AS we view from the North York Moors the catastrophic wildfires that are devastating the poor people, animals and nature of Australia, we can’t help but compare our current situation to theirs.

The one refrain which is being repeated by many of those in Australia is that one of the reasons the fires have spread so ferociously is due to a lack of “prescribed”, or “controlled”, burning.

These planned burns, which have been practised in Australia for thousands of years, create fire control lines and burn off dead and excess vegetation on the forest floor, which otherwise allows wildfires to spread.

In recent years, however, prescribed burning has been practised less and less due to government restrictions.

It is not only in Australia that the clearing of vegetation through burning is becoming a controversial topic. Here in the North Yorkshire Moors, we practice rotational controlled burning of heather, which allows the heather to regenerate, stimulates plant growth and removes the dead undergrowth.

Of course, the British climate is very different from that of Australia, but even here wildfires are a very serious and real threat. Take Saddleworth Moor in the Peak District where, in 2018 there was a devastating wildfire.

It might seem strange to burn the moors in order to look after them but, as the native Australians know over there, and we know over here, it works. Not only does burning reduce the fuel load of the moors, but the quick, cool rotational burns that we practice during the winter months have a huge benefit to birdlife.

These are just some of the reasons why we believe the burning practices that have been going on for hundreds, if not thousands of years, are vital for the preservation of our wildlife and their habitats. So-called “green” campaigners claim that a ban on burning will somehow help our moors. This could not be further from the truth.

Tina Brough, North York Moors Moorland Organisation

Grasp the nettle

HOW much longer is it going to take to grasp the nettle and get it done? No, not Brexit, I mean the problem of the level crossing between Norton and Malton.

There is no better time than now to solve this problem once and for all. Why? Because a new government is committed to funding northern projects and a railway company investing to improve the station.

The solution surely is to close the level crossing to traffic and pedestrians and continue Church Street west on the southern side of the railway, running parallel and elevating to a roundabout on the vacant ground south of the station, providing a car and taxi park and access under to the platform.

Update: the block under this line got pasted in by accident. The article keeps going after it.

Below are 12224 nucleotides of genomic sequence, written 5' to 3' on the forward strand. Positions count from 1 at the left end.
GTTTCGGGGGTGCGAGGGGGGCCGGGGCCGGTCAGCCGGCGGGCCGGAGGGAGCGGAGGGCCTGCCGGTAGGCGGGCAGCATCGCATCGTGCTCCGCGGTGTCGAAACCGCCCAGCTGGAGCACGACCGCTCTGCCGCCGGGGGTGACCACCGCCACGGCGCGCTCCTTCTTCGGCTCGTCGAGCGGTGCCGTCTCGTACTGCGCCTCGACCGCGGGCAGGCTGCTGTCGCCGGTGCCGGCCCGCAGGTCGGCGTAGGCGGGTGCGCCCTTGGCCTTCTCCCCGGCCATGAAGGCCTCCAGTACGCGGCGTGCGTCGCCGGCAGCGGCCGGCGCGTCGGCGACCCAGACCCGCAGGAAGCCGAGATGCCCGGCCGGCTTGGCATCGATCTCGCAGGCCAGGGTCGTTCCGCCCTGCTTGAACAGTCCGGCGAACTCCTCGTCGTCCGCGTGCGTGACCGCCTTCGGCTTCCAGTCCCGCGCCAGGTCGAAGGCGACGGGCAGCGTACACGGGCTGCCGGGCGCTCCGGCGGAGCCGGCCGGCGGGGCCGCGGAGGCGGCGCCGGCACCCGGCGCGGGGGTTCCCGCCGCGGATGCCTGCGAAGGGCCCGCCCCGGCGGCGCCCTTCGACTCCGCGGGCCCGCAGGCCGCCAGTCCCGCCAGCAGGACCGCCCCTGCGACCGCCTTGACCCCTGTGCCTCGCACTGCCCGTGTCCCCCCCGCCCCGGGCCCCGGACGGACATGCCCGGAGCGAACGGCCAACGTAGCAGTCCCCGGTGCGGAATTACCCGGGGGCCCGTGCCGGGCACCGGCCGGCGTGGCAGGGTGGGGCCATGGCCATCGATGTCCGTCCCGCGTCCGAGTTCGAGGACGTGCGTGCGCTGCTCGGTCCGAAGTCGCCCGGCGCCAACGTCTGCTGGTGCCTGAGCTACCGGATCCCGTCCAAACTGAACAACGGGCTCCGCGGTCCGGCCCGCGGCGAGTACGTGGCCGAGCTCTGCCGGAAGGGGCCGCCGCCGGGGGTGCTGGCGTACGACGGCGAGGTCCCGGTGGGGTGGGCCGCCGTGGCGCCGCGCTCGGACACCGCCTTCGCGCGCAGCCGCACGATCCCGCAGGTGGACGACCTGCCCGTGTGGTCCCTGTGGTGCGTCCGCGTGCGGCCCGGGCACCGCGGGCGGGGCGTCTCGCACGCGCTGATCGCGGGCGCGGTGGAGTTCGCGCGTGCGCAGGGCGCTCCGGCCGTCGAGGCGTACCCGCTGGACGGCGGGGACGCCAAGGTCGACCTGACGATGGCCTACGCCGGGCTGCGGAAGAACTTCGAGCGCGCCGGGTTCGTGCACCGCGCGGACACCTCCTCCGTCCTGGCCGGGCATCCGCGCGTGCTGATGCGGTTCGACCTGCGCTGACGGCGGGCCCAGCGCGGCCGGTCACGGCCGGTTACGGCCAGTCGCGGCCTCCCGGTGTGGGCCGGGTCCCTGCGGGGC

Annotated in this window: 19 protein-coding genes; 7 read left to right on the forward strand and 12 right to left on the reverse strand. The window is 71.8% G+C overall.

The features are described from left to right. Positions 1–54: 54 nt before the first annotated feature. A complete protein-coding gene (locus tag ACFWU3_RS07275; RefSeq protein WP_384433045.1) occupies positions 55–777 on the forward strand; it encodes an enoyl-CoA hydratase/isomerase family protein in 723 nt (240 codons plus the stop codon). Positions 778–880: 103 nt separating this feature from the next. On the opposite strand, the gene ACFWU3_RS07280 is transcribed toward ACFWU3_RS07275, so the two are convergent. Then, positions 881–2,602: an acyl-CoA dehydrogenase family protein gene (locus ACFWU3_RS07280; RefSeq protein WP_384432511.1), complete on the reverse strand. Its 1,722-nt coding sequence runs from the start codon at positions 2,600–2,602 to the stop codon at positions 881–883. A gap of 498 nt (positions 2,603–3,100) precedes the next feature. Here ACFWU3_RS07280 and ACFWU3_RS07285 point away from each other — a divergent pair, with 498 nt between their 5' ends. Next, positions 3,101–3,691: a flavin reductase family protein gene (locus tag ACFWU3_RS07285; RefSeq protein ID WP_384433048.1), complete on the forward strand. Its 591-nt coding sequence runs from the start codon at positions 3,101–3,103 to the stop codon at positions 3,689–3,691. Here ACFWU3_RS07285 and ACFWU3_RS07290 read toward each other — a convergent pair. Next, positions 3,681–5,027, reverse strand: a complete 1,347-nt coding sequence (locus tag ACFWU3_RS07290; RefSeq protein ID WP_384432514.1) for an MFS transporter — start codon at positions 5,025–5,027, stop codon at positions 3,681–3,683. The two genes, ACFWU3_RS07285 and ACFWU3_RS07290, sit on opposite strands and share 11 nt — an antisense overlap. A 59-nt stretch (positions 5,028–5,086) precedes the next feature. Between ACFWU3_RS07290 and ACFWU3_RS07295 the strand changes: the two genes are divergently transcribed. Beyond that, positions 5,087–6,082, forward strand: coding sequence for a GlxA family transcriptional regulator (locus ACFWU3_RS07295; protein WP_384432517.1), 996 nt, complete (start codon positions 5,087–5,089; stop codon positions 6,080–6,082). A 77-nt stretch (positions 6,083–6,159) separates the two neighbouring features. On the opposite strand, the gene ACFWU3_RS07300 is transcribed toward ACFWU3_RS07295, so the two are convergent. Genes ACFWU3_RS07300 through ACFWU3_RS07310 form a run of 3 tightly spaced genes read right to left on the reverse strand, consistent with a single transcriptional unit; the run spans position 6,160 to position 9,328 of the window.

The new platform and rails to be lowered to reduce the height of a road flyover. The elevated road to join Railway Street, passing over the lowest building of the station.

Demolish and re-site the Railway Club on the old laundry site. Retain the signal box, mimic in Norton Road, providing lifts and bridges over railway for pedestrians, etc.

Demolish the building on the triangle in Railway Street (there are plenty of empty buildings in the town to re-house the businesses), build a roundabout serving Yorkersgate, Wheelgate, Old Maltongate, Castlegate and Railway Street. This would reduce pollution, improve air quality and eliminate the traffic lights.

Companies using HGVs for deliveries to fund a transfer depot at Norton Industrial Estate, then use smaller lorries and vans to deliver goods into town, creating local employment. The HGVs can then at any time access the depot via Brambling Fields roundabout off the A64. Have a plan, make a decision, get on with it, no more dilly dallying.

Gerald Cosens, Thornton-le-Dale

Rooms to hire

I WOULD like to draw attention to new developments in the Milton Rooms.

We have refurbished the old Georgian ballroom called the Assembly Room. This used to be in a poor state of decorative repair and its main use was as a dressing room for shows like the pantomime and Ryedale Youth Theatre productions.

The Milton Rooms, with the help of moneys donated by Malton and Norton town councils and Ryedale District Council, has restored this room to its old splendour with multiple electrical points.

The room has a capacity of 80 and is licensed. It can be used for small dramatic productions and for musical entertainment, public meetings and other events. We are also promoting its use for private functions. It would be possible, for example, for the wedding family meal to be served in the Assembly Room, and for the main hall to be hired for the evening disco/dance. If food is served at a private event, this will have to be provided by outside caterers, and the Milton Rooms charity would be pleased to hear from caterers who would be interested in working with us. So, if you are looking for a room to hire, please come and see what we have to offer.

Paul Andrews, chairman, Milton Rooms